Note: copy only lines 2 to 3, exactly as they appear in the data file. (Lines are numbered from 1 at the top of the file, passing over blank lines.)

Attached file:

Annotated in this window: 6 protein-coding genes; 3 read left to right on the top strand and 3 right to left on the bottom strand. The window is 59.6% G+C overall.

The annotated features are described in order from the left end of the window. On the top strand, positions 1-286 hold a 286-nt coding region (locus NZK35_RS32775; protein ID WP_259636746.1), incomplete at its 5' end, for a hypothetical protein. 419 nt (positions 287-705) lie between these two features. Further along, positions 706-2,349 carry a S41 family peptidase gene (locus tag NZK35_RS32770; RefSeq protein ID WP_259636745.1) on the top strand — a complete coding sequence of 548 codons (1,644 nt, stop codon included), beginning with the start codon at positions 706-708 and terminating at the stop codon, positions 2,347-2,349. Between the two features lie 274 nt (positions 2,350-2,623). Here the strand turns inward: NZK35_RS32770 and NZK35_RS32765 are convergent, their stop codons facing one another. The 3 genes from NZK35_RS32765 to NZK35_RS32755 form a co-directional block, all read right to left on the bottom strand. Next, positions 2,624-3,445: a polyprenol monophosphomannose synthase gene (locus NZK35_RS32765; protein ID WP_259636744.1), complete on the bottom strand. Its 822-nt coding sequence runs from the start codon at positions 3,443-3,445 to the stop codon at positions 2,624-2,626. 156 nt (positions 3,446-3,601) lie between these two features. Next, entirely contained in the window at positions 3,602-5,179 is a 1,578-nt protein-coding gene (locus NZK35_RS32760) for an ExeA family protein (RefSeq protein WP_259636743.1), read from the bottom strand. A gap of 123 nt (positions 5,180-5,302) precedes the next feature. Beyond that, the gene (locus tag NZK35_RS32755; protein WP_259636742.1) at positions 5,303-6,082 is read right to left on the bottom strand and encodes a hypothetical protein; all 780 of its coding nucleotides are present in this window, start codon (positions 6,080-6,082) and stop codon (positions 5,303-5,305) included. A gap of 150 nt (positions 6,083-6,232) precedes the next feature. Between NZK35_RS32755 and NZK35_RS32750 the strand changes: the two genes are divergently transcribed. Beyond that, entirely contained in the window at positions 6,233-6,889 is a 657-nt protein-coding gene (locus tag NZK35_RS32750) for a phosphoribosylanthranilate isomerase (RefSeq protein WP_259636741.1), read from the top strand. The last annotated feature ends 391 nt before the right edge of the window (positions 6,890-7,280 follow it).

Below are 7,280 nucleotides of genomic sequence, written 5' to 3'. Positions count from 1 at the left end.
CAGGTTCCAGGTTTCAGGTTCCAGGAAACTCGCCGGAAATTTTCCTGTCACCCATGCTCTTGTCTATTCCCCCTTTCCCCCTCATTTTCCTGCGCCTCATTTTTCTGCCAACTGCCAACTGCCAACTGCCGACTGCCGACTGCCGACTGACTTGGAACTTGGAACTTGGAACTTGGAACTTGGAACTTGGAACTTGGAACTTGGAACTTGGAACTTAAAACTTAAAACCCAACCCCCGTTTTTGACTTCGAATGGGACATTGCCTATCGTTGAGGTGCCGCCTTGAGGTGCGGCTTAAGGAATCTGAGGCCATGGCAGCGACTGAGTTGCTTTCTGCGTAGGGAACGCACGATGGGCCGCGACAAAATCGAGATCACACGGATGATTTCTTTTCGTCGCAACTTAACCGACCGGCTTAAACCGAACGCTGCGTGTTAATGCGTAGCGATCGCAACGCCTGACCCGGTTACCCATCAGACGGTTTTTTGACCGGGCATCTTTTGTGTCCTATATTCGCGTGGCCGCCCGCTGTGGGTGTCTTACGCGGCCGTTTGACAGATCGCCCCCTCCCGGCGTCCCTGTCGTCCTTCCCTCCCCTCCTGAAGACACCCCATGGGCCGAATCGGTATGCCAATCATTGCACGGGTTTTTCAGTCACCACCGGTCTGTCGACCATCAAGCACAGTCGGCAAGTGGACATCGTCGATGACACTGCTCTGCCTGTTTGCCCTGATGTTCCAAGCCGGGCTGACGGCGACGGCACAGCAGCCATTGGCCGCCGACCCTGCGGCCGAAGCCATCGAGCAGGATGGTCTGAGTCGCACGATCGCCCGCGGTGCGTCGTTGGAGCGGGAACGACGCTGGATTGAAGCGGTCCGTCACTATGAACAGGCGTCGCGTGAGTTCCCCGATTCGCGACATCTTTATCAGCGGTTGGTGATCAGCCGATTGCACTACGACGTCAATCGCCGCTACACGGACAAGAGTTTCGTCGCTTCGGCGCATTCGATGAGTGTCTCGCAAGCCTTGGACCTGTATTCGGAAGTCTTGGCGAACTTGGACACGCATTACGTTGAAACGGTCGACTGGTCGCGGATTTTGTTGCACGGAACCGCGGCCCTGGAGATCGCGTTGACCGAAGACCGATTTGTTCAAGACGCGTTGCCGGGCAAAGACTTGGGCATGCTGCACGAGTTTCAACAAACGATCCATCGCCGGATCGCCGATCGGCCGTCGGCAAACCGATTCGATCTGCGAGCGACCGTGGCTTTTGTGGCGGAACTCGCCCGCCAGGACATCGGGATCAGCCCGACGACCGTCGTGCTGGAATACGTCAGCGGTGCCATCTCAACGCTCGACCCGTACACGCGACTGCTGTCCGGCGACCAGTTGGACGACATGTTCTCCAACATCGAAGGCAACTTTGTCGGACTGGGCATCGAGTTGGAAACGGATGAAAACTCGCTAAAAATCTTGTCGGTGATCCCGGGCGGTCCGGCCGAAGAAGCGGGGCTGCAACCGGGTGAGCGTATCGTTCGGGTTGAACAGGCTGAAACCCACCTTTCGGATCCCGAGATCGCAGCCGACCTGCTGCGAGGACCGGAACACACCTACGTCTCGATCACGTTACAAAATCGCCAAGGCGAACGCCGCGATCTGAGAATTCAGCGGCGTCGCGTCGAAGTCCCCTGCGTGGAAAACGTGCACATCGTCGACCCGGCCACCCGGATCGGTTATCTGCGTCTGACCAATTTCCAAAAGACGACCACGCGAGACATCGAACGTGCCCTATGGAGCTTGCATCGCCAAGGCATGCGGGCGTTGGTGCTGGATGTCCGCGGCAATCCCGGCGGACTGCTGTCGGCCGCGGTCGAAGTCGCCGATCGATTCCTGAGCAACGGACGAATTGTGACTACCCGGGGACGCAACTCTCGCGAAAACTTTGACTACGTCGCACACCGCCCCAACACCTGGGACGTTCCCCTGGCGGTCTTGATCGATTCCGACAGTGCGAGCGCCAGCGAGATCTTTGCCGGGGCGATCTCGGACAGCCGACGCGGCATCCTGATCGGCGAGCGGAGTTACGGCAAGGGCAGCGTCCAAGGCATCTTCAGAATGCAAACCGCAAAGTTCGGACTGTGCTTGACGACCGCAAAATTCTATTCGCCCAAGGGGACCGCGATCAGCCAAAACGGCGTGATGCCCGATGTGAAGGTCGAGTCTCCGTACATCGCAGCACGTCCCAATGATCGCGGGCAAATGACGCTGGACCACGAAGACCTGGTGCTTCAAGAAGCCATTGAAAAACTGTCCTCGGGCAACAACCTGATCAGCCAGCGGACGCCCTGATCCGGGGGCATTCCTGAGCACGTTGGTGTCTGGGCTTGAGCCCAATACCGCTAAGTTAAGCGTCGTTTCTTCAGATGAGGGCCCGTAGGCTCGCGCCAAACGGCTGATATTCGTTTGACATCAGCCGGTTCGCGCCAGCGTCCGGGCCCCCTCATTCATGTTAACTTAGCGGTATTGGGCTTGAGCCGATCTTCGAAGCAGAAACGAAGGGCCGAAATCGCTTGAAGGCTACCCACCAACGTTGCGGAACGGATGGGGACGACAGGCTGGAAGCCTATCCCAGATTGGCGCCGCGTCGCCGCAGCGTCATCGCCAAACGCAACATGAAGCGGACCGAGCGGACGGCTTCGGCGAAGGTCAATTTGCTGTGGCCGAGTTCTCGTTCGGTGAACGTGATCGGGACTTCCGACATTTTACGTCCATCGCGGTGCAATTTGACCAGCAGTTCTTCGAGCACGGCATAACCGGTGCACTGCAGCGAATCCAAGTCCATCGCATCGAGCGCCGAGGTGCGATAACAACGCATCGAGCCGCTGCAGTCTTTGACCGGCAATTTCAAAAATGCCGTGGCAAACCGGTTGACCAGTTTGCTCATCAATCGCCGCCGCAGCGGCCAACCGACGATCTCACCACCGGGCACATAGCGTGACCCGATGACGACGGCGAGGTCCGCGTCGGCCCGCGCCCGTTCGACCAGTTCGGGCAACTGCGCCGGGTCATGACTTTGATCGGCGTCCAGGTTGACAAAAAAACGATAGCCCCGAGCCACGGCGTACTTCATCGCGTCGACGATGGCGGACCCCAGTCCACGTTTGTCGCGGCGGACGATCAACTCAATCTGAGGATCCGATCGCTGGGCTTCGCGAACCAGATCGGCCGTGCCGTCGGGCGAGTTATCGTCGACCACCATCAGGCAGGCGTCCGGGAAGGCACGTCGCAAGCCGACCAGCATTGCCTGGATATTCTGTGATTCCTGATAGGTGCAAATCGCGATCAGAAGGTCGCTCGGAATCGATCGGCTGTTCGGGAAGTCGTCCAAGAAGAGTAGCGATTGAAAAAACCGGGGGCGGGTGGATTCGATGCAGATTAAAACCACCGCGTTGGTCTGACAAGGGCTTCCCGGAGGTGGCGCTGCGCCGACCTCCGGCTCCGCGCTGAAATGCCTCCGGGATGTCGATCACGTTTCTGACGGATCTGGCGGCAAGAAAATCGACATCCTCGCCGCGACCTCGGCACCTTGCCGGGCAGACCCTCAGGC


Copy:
The annotated features are described in order from the left end of the window. On the top strand, positions 1-286 hold a 286-nt coding region (locus NZK35_RS32775; protein ID WP_259636746.1), incomplete at its 5' end, for a hypothetical protein. 419 nt (positions 287-705) lie between these two features. Further along, positions 706-2,349 carry a S41 family peptidase gene (locus tag NZK35_RS32770; RefSeq protein ID WP_259636745.1) on the top strand — a complete coding sequence of 548 codons (1,644 nt, stop codon included), beginning with the start codon at positions 706-708 and terminating at the stop codon, positions 2,347-2,349. Between the two features lie 274 nt (positions 2,350-2,623). Here the strand turns inward: NZK35_RS32770 and NZK35_RS32765 are convergent, their stop codons facing one another. The 3 genes from NZK35_RS32765 to NZK35_RS32755 form a co-directional block, all read right to left on the bottom strand. Next, positions 2,624-3,445: a polyprenol monophosphomannose synthase gene (locus NZK35_RS32765; protein ID WP_259636744.1), complete on the bottom strand. Its 822-nt coding sequence runs from the start codon at positions 3,443-3,445 to the stop codon at positions 2,624-2,626. 156 nt (positions 3,446-3,601) lie between these two features. Next, entirely contained in the window at positions 3,602-5,179 is a 1,578-nt protein-coding gene (locus NZK35_RS32760) for an ExeA family protein (RefSeq protein WP_259636743.1), read from the bottom strand. A gap of 123 nt (positions 5,180-5,302) precedes the next feature. Beyond that, the gene (locus tag NZK35_RS32755; protein WP_259636742.1) at positions 5,303-6,082 is read right to left on the bottom strand and encodes a hypothetical protein; all 780 of its coding nucleotides are present in this window, start codon (positions 6,080-6,082) and stop codon (positions 5,303-5,305) included. A gap of 150 nt (positions 6,083-6,232) precedes the next feature. Between NZK35_RS32755 and NZK35_RS32750 the strand changes: the two genes are divergently transcribed. Beyond that, entirely contained in the window at positions 6,233-6,889 is a 657-nt protein-coding gene (locus tag NZK35_RS32750) for a phosphoribosylanthranilate isomerase (RefSeq protein WP_259636741.1), read from the top strand. The last annotated feature ends 391 nt before the right edge of the window (positions 6,890-7,280 follow it).

Below are 7,280 nucleotides of genomic sequence, written 5' to 3'. Positions count from 1 at the left end.